The 2012 BAI Finacle Global Innovation Awards were recently held during the BAI Retail Delivery Conference, held in Washington, DC October 8-11. In their second year, the awards reached a new level of excitement, participation and industry buzz. The event was broken into two sessions. The first was an Awards ceremony, open to all conference attendees, where each finalist was recognized and the winner joined Debbie Bianucci, Executive Director of BAI and Sanat Rao, Global Head, VP Client Services for Finacle on stage to share some remarks about their winning innovation and to accept their award. Debbie and Sanat also engaged in a lively discussion on industry trends for the standing-room-only audience. Winners, finalists, key bank contacts, media, and analysts were then invited to a special VIP luncheon to celebrate the awards and network with one another.
The Awards ceremony was attended by more than 170 conference attendees, including bankers, media, analysts and solution providers, a 125% increase over last year’s session. The Awards Luncheon, a new addition this year, was limited to 80 VIPs. In total, more than 200 media outlets posted the BAI Finacle Awards news release or provided more detailed coverage. Most notably, the Awards were included in the Wednesday, October 17th Bank Technology News print issue and show daily report onsite at the BAI conference. Additionally the news release was posted on Yahoo Finance, MSNBC, CNN Money, Bloomberg, CBS Marketwatch, the LA Times, and Chicago Tribune.
The following is the list of winners:
Product Innovation Award
OCBC Bank of Singapore for Frank, their holistic approach to serving Generation Y
Channel Innovation Award
DenizBank of Poland for their fully functional bank on Facebook
Most Disruptive Innovation Award
Alior Bank of Turkey for their virtual bank called Alior Sync
Most Innovative Bank of the Year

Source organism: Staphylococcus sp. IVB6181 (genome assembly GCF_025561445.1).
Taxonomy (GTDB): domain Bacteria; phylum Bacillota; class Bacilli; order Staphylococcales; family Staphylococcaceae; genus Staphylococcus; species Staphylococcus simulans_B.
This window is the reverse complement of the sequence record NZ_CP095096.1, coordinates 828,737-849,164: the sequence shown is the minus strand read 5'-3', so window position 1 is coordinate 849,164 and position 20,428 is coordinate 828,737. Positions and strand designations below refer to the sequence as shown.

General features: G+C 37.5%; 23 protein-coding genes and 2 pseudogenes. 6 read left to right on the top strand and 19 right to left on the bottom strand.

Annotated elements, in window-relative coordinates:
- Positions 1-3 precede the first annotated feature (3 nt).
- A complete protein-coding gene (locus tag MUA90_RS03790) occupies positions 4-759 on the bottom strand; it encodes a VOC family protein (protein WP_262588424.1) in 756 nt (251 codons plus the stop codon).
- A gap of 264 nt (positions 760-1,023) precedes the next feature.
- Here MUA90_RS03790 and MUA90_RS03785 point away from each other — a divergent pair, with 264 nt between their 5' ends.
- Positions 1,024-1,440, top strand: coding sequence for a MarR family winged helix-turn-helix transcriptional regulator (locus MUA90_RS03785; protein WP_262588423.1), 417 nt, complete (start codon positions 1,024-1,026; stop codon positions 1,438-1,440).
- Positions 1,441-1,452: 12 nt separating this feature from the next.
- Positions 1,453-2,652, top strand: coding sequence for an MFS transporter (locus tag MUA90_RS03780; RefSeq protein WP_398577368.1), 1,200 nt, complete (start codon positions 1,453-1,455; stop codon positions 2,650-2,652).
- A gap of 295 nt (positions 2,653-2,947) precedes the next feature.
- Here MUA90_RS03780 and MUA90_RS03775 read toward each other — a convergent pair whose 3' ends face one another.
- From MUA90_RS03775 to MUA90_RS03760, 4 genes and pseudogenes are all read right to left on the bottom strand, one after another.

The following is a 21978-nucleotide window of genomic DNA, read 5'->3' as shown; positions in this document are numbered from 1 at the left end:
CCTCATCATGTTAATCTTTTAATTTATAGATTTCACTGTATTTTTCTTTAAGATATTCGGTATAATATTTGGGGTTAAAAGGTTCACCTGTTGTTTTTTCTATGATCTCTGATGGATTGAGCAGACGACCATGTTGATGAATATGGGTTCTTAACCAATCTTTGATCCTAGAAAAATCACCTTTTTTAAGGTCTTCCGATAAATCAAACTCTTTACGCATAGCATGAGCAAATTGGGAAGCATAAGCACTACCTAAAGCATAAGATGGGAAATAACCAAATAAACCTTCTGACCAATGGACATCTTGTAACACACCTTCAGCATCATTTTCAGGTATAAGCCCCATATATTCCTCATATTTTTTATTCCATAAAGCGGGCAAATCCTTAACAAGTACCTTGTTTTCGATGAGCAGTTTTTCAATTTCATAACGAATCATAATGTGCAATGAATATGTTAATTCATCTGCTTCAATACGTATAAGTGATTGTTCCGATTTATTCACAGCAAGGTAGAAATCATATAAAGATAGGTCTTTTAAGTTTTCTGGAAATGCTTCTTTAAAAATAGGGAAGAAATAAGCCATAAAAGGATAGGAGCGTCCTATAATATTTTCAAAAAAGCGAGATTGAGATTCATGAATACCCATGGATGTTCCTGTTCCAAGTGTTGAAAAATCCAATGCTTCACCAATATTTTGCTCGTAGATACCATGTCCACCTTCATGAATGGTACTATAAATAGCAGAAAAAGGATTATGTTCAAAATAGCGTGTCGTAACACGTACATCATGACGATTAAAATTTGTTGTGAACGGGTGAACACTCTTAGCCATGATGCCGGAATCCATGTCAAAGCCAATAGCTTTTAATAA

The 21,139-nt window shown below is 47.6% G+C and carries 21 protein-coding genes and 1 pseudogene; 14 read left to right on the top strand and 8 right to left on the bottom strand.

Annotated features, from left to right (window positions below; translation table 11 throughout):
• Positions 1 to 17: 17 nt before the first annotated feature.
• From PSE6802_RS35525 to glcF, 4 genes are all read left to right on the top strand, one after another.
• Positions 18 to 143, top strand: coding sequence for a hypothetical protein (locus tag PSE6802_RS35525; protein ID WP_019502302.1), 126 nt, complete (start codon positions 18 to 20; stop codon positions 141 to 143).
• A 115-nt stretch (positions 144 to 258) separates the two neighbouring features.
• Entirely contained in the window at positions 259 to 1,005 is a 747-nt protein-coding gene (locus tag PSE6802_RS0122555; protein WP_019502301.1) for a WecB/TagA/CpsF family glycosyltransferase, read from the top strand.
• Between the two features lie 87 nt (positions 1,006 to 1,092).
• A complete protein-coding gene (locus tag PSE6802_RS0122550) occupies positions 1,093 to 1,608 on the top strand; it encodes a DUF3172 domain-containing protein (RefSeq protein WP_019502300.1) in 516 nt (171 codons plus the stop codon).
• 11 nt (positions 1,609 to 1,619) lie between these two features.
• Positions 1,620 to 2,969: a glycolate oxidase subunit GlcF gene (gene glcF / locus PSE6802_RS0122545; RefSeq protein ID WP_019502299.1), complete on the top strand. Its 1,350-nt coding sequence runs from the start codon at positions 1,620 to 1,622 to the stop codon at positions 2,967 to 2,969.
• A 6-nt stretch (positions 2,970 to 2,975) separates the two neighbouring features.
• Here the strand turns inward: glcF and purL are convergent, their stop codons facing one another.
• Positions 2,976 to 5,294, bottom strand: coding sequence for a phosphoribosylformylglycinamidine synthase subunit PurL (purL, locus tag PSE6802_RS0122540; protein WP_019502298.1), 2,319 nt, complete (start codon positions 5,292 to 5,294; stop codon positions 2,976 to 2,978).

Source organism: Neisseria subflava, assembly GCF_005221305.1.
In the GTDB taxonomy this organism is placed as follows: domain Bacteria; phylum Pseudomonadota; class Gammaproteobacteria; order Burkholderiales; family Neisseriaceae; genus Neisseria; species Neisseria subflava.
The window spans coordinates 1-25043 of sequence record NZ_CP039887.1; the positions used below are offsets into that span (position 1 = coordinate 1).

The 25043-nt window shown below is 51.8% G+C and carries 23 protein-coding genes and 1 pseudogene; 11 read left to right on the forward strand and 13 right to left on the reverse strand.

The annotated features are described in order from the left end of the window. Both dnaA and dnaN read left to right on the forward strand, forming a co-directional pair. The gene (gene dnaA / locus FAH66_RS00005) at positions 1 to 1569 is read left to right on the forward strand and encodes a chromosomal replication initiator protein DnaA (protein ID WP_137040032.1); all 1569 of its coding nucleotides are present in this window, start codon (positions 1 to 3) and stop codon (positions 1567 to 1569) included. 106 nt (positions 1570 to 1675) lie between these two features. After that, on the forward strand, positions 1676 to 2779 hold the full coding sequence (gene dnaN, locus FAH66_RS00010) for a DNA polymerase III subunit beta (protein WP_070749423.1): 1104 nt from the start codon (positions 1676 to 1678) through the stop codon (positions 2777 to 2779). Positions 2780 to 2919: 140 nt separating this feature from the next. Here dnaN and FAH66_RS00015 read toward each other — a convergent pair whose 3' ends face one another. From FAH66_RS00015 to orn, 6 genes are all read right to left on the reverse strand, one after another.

First National Bank of South Africa (FNB)
In the commoditized, competitive world of banking, where products and positioning jostle for space, pricing is a key differentiator, even a determinant of survival.
Relationship Based Pricing (RBP), as the name suggests, is a concept in which the price a customer pays is determined by his relationship with the bank. The pricing is based on the customer’s portfolio of products and services. This is contrary to the conventional approach of charging a fixed pricing for each service rendered.
Retail banks have to not only fulfil customers’ product needs – for a savings account, credit card, loan, demand draft, and so on – but also meet their price expectations. Until now, they’ve achieved this by bundling products, applying different pricing strategies for different customer segments and services, or offering discounts to their best customers. One example is the Flexi Fixed Deposit which pays a higher interest on savings accounts.
Technological advances have led to the creation of RBP solutions, which help banks integrate with their core banking platforms to serve customers better. Such solutions help banks identify customers’ usage pattern through data mining or predictive analysis, and thereby suggest the optimal pricing strategy for each customer segment.
What’s in it for the bank? As is the case in any business, in banking too the cost of acquiring a new customer is far higher than retaining an existing one. Effective bundling can result in cross sales, higher revenue and new customers.